Up and coming EU member Poland will invest 100 billion zloty in its energy sector by 2020, the prime minister said summing up plans Wednesday.
An EU nation of 38.2 million, Poland currently relies on its vast coal reserves to produce about 90 percent of its electricity. Annual natural gas consumption stands at around 14 billion cubic metres, a third of which is supplied by Russia.
Poland is Central Europe's largest economy and ranks sixth in Europe. It has sustained growth each year over the two decades since it shed communism, this despite the downturn in much of Europe since 2008.
To fuel that growth, Warsaw is developing alternatives from scratch in the nuclear and shale gas sectors. It is also keen to meet EU targets on reducing greenhouse gas emissions and to assure strategic energy independence from Soviet-era master Moscow.
"It's the beginning of a large wave of investment in the Polish energy sector, which including our nuclear projects, will exceed 100 billion zloty (24 billion euros, $31 billion) by 2020," Prime Minister Donald Tusk told reporters.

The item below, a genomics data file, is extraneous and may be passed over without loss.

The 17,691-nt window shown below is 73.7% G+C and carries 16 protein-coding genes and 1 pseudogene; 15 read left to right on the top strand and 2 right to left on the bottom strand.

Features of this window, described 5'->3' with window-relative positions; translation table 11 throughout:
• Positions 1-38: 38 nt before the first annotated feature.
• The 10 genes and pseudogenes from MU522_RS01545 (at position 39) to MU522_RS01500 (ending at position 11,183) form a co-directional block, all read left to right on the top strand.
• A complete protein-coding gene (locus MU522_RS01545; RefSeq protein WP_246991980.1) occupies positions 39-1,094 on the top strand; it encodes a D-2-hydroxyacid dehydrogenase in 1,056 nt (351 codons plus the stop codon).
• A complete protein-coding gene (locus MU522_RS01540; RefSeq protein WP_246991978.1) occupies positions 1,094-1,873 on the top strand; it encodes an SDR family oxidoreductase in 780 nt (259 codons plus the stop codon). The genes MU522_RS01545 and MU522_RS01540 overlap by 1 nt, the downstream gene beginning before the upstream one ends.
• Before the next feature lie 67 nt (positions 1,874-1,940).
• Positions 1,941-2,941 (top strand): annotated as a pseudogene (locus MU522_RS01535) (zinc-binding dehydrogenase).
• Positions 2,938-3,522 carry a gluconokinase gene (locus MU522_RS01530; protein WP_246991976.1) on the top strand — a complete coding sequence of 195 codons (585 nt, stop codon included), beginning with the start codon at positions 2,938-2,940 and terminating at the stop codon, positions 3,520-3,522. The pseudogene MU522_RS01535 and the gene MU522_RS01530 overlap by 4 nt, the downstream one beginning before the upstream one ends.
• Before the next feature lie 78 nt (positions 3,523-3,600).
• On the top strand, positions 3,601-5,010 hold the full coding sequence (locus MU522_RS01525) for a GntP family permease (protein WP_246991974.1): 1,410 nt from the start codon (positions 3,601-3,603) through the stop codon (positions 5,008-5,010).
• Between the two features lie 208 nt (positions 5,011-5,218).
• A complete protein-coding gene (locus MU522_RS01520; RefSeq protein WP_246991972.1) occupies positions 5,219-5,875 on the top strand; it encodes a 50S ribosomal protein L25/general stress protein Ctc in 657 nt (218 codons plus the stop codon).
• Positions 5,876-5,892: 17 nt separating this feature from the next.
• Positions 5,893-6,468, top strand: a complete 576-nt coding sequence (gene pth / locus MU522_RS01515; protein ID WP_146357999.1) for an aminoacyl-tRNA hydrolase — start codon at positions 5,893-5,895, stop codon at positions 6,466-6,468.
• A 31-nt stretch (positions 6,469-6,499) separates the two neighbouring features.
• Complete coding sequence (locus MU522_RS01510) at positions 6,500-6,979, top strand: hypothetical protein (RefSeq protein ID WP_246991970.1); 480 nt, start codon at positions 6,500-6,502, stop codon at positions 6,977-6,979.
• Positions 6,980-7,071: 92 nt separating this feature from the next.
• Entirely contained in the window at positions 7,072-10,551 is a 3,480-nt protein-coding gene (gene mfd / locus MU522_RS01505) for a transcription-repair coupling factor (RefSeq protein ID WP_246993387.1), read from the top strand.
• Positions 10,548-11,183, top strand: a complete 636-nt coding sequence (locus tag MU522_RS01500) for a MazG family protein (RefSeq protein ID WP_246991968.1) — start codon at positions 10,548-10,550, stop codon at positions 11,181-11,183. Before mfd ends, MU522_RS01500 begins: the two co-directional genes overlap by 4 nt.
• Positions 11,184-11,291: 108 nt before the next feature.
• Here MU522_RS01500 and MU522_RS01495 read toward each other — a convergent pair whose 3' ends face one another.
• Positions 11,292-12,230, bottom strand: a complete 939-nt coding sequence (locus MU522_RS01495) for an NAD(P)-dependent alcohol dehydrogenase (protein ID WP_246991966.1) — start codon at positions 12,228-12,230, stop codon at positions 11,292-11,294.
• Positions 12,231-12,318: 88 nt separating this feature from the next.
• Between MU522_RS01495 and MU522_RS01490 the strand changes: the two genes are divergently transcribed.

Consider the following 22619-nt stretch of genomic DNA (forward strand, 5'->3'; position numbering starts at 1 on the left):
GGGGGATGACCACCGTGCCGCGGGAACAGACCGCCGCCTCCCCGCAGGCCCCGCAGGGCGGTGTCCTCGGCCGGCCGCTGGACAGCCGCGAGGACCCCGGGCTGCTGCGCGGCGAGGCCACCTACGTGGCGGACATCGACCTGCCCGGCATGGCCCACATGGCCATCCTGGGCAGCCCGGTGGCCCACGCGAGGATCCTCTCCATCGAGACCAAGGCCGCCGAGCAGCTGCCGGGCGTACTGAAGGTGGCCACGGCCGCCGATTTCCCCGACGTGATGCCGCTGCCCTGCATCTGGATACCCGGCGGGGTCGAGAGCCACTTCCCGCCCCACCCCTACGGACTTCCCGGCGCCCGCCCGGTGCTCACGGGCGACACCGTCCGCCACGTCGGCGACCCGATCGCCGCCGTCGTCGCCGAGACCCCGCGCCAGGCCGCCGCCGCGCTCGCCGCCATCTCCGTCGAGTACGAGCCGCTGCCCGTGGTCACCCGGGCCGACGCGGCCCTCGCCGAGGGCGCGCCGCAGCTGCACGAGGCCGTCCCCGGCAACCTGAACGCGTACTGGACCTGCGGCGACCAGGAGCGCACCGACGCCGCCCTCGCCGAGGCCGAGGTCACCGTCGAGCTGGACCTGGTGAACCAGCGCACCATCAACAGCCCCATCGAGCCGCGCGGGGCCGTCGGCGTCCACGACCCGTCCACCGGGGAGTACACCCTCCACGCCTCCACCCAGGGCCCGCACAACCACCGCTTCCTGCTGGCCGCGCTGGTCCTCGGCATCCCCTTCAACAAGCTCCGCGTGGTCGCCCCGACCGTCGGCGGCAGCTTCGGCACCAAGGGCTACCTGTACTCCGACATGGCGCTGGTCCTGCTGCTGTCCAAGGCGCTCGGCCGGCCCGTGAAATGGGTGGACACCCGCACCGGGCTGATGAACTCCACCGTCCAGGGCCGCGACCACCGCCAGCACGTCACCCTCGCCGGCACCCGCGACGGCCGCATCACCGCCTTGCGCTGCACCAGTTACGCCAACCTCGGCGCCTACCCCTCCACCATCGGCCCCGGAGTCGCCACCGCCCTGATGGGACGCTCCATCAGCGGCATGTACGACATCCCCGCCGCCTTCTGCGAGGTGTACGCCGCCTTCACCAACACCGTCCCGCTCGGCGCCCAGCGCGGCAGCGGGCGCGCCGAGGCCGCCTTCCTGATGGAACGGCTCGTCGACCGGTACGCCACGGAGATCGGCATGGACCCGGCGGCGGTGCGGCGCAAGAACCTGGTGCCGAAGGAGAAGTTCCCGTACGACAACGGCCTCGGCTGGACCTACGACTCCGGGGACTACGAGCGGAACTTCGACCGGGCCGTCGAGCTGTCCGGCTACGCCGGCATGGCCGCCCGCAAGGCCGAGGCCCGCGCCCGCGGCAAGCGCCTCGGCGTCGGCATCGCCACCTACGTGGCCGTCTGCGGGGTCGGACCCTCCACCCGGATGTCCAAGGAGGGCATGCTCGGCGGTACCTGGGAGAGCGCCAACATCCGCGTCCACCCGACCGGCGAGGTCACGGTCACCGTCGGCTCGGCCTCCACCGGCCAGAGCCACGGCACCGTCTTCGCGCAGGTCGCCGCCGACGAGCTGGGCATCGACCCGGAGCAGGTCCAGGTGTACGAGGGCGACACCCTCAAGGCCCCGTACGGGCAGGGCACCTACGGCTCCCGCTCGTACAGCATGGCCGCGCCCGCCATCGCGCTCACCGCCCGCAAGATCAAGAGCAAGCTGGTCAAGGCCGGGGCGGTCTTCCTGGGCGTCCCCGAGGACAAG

"These investments have a strategic dimension," Tusk said, adding that "today, energy is the key to politics".
Eight new power plants that will cover about 17 percent of Poland's annual energy needs are in the offing -- half coal-fired, half to run on natural gas -- worth a total 40 billion euros, he said.
Forty million zloty is also earmarked for Poland's first nuclear reactors due to be up and running by 2024.
Three nuclear power giants have expressed interest in building the atomic facility, including the French groups EDF and Areva, and the US and Japanese firms Westinghouse Electric and GE Hitachi Nuclear Energy Americas.
A liquefied natural gas (LNG) terminal on its Baltic coast and natural gas pipeline connectors to neighbours worth 18 billion zloty are also planned
Five billion zloty are earmarked to explore and develop shale gas at home, where some estimates suggest Poland could have up to 1.92 trillion cubic metres (67.8 trillion cubic feet) of exploitable shale gas deposits, possibly the third largest reserves in Europe behind Norway and the Netherlands.
Global groups Chevron, ConocoPhillips and Talisman Energy are involved in the Polish shale gas exploration programme.
Total investment in exploration and development of the sector in Poland by both domestic and foreign companies could reach 12.5 billion euros.